New Energy Times tells us it will be another 30 years before the world benefits from commercial fusion power. This is the message of an October 2012 report issued by the Electric Power Research Institute entitled “Assessment of Fusion Energy Options for Commercial Electricity Production”. The report concludes: “…although significant progress is being made in many areas, commercial application is not likely for at least 30 years — if the concepts prove feasible.”

The October report reviews a variety of “hot” fusion concepts and recommends that more research should focus on practical engineering and power applications. While there are several promising technologies, the study finds that no “near-term” fusion options are in site for the power industry. However, the $24 billion now being devoted to fusion research worldwide “might lead to breakthroughs.”

At present electricity generation appears to be an “add-on” to fusion research largely due to the challenges of developing a fusion device that produces more energy than it consumes. The study recommends that more should be done to assess the engineering and operational challenges of an electric power plant and how to maximize the value of the fusion power produced.

Along with addressing more practical technological issues, work should begin now on the regulatory requirements for commercial fusion power plants including safety and licensing standards.

The report did not assess low energy nuclear reactions (LENRs). LENRs were reviewed in an August 2012 report, “Program on Technology Innovation: Assessment of Novel Energy Production Mechanisms in a Nanoscale Metal Lattice.” That report concluded: “Continued independent experimental work is recommended in this area. The exact physical mechanisms are still unknown, and a reliable and robust experimental system test is warranted to gain further understanding of the commercial viability of this possibly new energy production mechanism.”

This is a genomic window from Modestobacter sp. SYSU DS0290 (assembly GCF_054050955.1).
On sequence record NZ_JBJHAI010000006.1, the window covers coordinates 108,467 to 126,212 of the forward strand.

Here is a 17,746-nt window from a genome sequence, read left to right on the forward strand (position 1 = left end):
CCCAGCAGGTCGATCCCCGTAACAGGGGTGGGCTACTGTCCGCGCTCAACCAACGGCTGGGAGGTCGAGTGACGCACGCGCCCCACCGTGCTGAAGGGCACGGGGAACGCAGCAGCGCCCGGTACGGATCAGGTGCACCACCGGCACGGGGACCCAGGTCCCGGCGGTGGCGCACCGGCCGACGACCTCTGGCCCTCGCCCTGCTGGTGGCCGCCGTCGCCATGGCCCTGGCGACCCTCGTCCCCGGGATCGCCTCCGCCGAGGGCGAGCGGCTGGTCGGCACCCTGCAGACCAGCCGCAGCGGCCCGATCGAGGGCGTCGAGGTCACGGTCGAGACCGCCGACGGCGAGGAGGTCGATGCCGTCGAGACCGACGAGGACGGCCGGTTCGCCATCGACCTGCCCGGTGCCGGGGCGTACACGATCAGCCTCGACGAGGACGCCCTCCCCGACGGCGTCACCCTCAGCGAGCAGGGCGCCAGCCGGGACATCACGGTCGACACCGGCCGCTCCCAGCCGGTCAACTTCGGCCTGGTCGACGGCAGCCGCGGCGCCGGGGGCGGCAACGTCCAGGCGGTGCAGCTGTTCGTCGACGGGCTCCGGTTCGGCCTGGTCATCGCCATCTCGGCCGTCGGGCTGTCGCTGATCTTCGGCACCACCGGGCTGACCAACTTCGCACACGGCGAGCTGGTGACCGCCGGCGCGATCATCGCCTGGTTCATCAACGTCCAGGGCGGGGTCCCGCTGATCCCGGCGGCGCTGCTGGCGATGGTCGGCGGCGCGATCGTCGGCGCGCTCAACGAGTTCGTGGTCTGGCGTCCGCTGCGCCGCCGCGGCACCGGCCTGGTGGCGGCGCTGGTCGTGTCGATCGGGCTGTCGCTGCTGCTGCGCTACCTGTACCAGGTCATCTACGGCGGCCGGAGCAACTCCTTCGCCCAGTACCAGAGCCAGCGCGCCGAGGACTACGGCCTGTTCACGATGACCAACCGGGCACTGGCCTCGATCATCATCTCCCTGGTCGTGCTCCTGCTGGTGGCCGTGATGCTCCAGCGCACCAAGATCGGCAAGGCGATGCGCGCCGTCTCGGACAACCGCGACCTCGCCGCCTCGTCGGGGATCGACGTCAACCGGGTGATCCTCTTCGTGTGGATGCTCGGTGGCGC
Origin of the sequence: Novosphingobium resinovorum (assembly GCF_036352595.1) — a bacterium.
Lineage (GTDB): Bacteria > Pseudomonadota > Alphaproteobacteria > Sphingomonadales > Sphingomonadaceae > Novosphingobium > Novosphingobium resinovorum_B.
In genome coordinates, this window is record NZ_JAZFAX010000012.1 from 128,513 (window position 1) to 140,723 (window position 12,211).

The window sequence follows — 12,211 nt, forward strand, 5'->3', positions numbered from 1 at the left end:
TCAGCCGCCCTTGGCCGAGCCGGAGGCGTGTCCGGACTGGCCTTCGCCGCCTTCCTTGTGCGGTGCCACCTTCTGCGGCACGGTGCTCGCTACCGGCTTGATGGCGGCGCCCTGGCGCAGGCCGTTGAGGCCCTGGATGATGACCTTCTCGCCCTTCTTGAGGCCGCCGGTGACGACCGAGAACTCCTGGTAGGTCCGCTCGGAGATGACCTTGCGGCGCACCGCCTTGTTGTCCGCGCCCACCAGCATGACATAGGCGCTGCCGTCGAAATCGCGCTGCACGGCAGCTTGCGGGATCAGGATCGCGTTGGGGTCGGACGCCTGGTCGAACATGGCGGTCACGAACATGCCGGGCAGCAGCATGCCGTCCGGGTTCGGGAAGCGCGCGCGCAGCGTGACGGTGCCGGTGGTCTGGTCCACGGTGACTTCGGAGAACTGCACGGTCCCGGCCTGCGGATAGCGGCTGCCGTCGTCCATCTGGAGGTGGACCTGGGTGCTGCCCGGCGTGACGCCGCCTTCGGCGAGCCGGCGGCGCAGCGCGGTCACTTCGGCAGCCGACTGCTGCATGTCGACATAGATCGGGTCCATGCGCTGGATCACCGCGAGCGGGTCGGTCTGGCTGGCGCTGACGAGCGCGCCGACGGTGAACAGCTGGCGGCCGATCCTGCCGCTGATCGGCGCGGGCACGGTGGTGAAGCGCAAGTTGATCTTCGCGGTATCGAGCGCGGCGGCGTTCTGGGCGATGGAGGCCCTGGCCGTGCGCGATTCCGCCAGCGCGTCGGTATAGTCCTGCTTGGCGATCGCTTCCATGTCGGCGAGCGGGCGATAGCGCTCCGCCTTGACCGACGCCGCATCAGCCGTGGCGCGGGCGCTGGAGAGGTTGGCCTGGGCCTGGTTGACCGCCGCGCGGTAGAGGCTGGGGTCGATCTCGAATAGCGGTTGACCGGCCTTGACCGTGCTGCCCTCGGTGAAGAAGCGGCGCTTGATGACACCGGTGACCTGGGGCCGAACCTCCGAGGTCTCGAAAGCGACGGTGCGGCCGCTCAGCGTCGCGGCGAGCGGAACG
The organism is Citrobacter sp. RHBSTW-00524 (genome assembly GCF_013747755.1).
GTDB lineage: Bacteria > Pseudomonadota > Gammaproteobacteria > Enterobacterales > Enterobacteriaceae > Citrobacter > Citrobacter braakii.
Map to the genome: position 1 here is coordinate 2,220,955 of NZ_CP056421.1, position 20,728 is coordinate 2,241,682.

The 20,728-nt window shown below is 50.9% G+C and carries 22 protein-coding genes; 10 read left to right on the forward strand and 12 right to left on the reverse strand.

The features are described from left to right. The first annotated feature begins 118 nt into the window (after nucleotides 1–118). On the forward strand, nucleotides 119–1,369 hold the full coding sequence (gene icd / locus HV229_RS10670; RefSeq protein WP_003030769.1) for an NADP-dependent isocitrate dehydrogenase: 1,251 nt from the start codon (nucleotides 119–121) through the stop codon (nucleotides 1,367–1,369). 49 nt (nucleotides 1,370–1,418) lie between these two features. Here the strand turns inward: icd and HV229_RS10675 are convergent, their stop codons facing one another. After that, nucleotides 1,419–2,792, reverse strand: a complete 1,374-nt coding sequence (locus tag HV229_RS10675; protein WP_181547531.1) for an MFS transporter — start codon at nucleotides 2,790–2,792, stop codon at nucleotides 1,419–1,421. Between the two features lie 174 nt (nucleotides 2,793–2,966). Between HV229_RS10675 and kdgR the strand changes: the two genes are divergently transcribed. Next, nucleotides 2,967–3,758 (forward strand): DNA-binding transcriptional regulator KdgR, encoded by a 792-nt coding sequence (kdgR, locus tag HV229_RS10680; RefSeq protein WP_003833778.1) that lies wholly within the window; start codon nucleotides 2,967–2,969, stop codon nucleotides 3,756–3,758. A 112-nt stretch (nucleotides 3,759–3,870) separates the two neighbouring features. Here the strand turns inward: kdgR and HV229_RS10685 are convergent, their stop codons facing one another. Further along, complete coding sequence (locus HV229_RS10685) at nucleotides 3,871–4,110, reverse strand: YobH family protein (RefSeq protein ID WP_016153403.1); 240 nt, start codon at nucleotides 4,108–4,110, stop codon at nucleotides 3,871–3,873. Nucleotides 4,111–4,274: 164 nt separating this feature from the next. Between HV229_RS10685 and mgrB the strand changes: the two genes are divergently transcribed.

New Energy Times also commented on the failure of the largest inertial confinement fusion research project in the US. “The National Ignition Facility (NIF), in Livermore, Calif., failed to ignite by its September 2012 goal for generating more energy from fusion that is inputted. Although the federal government has spent $3.5 billion since beginning the project in 1997, the facility did not produce one Watt of excess heat.”

As a result of its failure to achieve its goal, NIF officials will shift more of the project’s focus from peaceful uses of nuclear energy research to nuclear weapons research. See also DVICE World’s largest laser now researching weapons instead of energy. NIF failed to achieve “at least getting to the break-even point for laser fusion, and it’s now expected that the time that the NIF is allowed to spend on fusion research will be cut to just 50%. The other 50% will be used for weapons research…the NIF will be simulating what happens inside nuclear weapons, to improve simulations of how our stockpile of warheads is aging and making sure they all go off properly when we tell them to.


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